Tuesday, November 1, 2016

Philippines - DOH to need 4 times more funds to match Cuba’s healthcare expenditure

The government will have to raise the Department of Health’s (DOH) budget four times for the country to match the amount Cuba is spending on public healthcare, Health Secretary Paulyn Ubial said Tuesday.

?During congressional hearings on the DOH’s proposed P144-billion budget for 2017, Ubial was quizzed on the differences between the Philippine and Cuban healthcare system following her official trip to Cuba last August.

She was sent to the Caribbean island nation by President Rodrigo Duterte to learn more about its public health system.

Ubial said that while Cuba invests heavily in its public healthcare — with 28 percent of the national budget allotted for health — the Philippines only sets aside six percent of its budget for that purpose.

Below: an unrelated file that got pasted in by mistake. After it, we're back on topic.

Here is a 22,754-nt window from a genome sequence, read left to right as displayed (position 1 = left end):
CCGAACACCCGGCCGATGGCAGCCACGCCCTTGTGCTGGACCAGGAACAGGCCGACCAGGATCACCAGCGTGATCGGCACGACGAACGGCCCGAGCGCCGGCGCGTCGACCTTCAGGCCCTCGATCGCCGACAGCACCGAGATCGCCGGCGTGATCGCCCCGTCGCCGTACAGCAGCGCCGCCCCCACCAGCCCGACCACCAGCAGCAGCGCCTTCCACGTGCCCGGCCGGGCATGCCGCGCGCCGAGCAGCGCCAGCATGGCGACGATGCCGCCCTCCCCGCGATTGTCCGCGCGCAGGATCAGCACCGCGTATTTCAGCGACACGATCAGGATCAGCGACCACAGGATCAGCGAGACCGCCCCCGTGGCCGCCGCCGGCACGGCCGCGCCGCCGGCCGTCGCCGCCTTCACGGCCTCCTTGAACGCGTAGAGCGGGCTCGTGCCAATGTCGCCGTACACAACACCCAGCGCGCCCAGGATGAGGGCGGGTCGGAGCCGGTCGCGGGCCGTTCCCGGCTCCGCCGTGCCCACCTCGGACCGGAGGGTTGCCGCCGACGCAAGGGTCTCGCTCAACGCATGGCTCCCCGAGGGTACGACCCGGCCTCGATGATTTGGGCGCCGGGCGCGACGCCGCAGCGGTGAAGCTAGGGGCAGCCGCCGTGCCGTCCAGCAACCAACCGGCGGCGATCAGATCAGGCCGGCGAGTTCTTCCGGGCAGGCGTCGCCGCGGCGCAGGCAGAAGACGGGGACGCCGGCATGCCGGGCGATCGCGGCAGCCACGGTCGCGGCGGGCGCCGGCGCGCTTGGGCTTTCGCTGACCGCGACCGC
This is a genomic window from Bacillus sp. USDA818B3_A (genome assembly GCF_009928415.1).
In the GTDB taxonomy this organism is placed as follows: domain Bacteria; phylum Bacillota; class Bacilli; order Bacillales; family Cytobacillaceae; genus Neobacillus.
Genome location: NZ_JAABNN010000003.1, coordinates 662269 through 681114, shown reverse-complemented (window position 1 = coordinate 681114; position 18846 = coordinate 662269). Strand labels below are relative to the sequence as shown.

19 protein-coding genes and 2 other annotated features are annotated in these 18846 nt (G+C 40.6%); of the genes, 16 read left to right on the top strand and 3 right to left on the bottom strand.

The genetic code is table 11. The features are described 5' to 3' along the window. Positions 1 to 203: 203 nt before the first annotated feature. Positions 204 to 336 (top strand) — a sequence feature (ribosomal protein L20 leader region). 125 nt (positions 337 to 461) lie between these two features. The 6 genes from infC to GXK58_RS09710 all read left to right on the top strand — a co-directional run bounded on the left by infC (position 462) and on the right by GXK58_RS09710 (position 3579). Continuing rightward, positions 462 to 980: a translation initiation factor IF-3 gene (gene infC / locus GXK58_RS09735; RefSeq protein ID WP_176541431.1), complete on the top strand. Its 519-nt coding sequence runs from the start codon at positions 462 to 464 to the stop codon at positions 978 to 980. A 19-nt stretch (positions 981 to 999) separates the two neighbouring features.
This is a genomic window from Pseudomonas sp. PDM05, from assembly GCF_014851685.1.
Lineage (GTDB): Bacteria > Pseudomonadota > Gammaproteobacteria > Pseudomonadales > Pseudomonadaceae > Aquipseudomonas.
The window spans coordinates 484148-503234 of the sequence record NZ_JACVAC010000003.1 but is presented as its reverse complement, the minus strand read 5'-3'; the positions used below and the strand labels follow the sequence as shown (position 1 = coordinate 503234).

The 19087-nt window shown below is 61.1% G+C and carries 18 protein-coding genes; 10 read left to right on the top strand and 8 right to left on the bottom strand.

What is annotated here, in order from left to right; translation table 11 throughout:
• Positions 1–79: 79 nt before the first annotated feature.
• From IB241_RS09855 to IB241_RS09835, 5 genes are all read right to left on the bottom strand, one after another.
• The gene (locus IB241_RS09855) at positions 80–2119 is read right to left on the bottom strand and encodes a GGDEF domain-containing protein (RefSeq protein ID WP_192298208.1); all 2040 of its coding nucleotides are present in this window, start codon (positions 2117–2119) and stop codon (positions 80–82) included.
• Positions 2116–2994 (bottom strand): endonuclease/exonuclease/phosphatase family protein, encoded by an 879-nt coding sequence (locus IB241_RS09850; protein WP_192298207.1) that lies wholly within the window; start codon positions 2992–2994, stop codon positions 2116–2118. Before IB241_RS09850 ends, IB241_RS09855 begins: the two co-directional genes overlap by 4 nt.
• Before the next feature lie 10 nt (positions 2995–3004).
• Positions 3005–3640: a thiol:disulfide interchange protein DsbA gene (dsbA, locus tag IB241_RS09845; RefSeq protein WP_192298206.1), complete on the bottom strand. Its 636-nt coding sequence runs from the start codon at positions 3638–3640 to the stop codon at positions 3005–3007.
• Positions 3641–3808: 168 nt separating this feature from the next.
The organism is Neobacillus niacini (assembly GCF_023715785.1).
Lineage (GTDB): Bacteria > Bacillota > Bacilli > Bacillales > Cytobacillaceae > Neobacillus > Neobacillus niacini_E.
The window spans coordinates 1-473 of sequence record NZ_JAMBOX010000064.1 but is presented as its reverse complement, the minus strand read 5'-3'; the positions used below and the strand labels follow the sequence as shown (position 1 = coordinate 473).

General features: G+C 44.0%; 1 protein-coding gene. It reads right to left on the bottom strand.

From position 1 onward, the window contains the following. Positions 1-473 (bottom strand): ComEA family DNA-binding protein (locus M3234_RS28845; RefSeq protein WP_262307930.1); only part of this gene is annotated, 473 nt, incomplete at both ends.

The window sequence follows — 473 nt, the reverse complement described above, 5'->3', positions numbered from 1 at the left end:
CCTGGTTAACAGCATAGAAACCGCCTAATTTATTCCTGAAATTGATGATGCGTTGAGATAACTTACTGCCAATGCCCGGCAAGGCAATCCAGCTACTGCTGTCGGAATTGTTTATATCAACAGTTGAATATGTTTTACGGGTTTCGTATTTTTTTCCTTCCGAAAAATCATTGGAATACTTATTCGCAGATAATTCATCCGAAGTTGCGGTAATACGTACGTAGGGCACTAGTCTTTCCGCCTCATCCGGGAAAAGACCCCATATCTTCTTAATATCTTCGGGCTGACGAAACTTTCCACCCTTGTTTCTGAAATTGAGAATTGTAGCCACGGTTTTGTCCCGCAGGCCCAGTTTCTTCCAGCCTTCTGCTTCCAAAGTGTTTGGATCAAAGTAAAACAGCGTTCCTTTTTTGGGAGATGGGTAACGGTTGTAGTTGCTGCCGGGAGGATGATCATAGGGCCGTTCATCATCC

She said the country also lags behind Cuba when it comes to per capita expenditure on health, with the Philippines shelling out only $76 compared to the latter’s $460.

“If we’re going to match that (per capita spending) or raise that to the level of the Cuban model, we need to infuse four times [more money] or 400 percent to the budget,” Ubial said.

With a bigger healthcare budget, the Cabinet official said Cuba has managed to keep its doctor to patient ratio a 1:1,075 of the population. The Philippines, meanwhile, has a ratio of 1:33,000 for frontline healthcare workers.

When asked if it is possible for all Filipinos to enjoy universal healthcare during the Duterte administration, Ubial said: “That’s our dream. The real question is the resources available to us. We believe we can deploy the health workers and provide the medicines to our people if we’re given enough resources by the government.”

Of the DOH’s proposed budget for next year, close to a third or P50 billion will go to the payment of health insurance premiums of poor families and senior citizens.

In particular, the DOH wants to subsidize the insurance coverage of 5.4 million senior citizens, 15.44 million poor families identified by the Department of Social Welfare and Development, and 48,000 beneficiaries in conflict areas.


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